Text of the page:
One of the most extreme proposals yet in a recent spate of attacks on women's reproductive health comes out of Arizona. American Legislative Exchange Council (ALEC) Arizona State Chair, Rep. Debbie Lesko (R), is sponsoring a new bill that allows employers to pry into the sexual life of female employees.
The Arizona Legislature is considering Lesko's new bill which would grant all employers, not just those that are religiously affiliated, the option to exclude contraceptives from health insurance coverage. The only exception is if a woman can "prove," by disclosing private medical information, that she is taking the contraceptives for other medical reasons.
Arizona already has a law on the books that allows religious employers to deny such coverage, but the current bill would modify the law to allow any employer (or "mom and pop" businesses as Lesko tries to spin it) to make the same exclusion.
While women are still free to go out and buy their own insurance in the free market, the bill specifically removes a provision in the current state law that prohibits religious employers from discriminating against an employee who chooses to use birth control pills and pay for them out of pocket. This has prompted observers to suggest that employers will be allowed to fire employees that don't have union protection if they disagree with their health care choices. Or as Jezebel.com put it "the law will allow employers to fire women for using whore pills."
"We don't live in the Soviet Union"
The bill's author, claims the bill responds to a contraceptive mandate in the federal Patient Protection and Affordable Care Act signed into law March 2010.
"We don't live in the Soviet Union," Lesko told the State Press. "And so government shouldn't be telling employers, Catholic organizations and mom and pop (businesses) to do something that's against their moral beliefs."
Bryan Howard of Arizona Planned Parenthood called the measure "an attack on women's health care and their ability to make health care decisions for themselves and their families according to their faith," not their bosses.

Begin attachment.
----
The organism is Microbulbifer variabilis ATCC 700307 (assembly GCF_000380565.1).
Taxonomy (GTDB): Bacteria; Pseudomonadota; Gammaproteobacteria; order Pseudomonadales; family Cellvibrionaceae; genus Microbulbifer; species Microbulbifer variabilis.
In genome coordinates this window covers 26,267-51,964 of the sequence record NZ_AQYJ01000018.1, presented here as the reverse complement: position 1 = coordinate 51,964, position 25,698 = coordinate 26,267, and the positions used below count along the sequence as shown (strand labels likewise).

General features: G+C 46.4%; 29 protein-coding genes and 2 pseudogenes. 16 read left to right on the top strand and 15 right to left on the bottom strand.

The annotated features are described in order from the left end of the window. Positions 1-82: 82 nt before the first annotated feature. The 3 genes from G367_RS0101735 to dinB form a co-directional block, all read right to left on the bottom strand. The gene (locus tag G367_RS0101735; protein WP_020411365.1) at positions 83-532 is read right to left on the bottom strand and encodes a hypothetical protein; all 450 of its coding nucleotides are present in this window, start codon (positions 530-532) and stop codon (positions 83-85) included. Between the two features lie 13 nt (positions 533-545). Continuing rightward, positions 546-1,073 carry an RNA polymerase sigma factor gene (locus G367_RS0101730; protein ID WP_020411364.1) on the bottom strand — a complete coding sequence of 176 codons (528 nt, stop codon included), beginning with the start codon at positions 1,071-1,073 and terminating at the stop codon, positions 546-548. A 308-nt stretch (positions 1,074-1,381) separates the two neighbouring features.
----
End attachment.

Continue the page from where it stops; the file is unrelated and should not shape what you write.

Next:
Arizona college student Megan Riley said the employer doesn't have the right to impose their religious beliefs on their employees. "Taking away birth control is not a religious freedom," Riley said. "It's oppression."
ALEC Legislators Sponsor Most Radical Proposals in the Nation
Lesko is the "Public Sector" Chair for ALEC in Arizona, whose membership list boasts a number of the politicians spearheading the national "War on Women." The list includes: Arizona State Senator Nancy Barto (R), 2011's ALEC "Legislator of the Year," who sponsored an Arizona bill that would make it legal for doctors to withhold information about the health status of a fetus that might cause a patient to want an abortion.
Virginia Rep. Kathy Byron (R), an ALEC Telecommunications and Information Technology Task Force member, sponsored the controversial Virginia legislation that would require women to undergo an invasive and medically unnecessary transvaginal ultrasound 24 hours before an abortion. The bill caused a national uproar. Characterized as "state rape" by Democrats, the bill was passed in a version that still require the ultrasound, but removed the vaginal penetration.
What about the Men?
While scores of bills have been introduced nationwide to interfere with women's reproductive health options, little attention is paid to the health choices of men.
To make sure men were not feeling left out, State Senator Nina Turner (D-OH) has proposed an amendment that would require doctors to put men through a variety of tests and counseling before they are prescribed Viagra. Under the legislation, every man asking for a Viagra prescription will be "tested for heart problems, receive counseling about possible side effects and receive information about 'pursuing celibacy as a viable lifestyle choice.'"
"[This bill is about showing] men as much love in the reproductive health arena as they have shown us over the years," said Turner.
While the legislation is meant to draw attention to the slew of bills invading women's privacy and placing draconian burdens on women's reproductive health rights, the American Civil Liberties Union has started a more serious petition against the Arizona House Bill saying it is discriminatory and must be abolished. "[HB 2625 is] part of a widespread attempt to prevent access to contraception and limit women's health care. We can't let extremists get away with this kind of attack," said the ACLU.
Lesko's bill passed the Arizona House with a 39-18 vote and now awaits Senate approval. It could then be signed into law by ALEC Alum Governor Jan Brewer, who addressed a recent ALEC meeting in Arizona and used the opportunity to declare war on the civil service merit selection system, prompting some commenters to suggested she wanted to be known as the "Scott Walker of the West."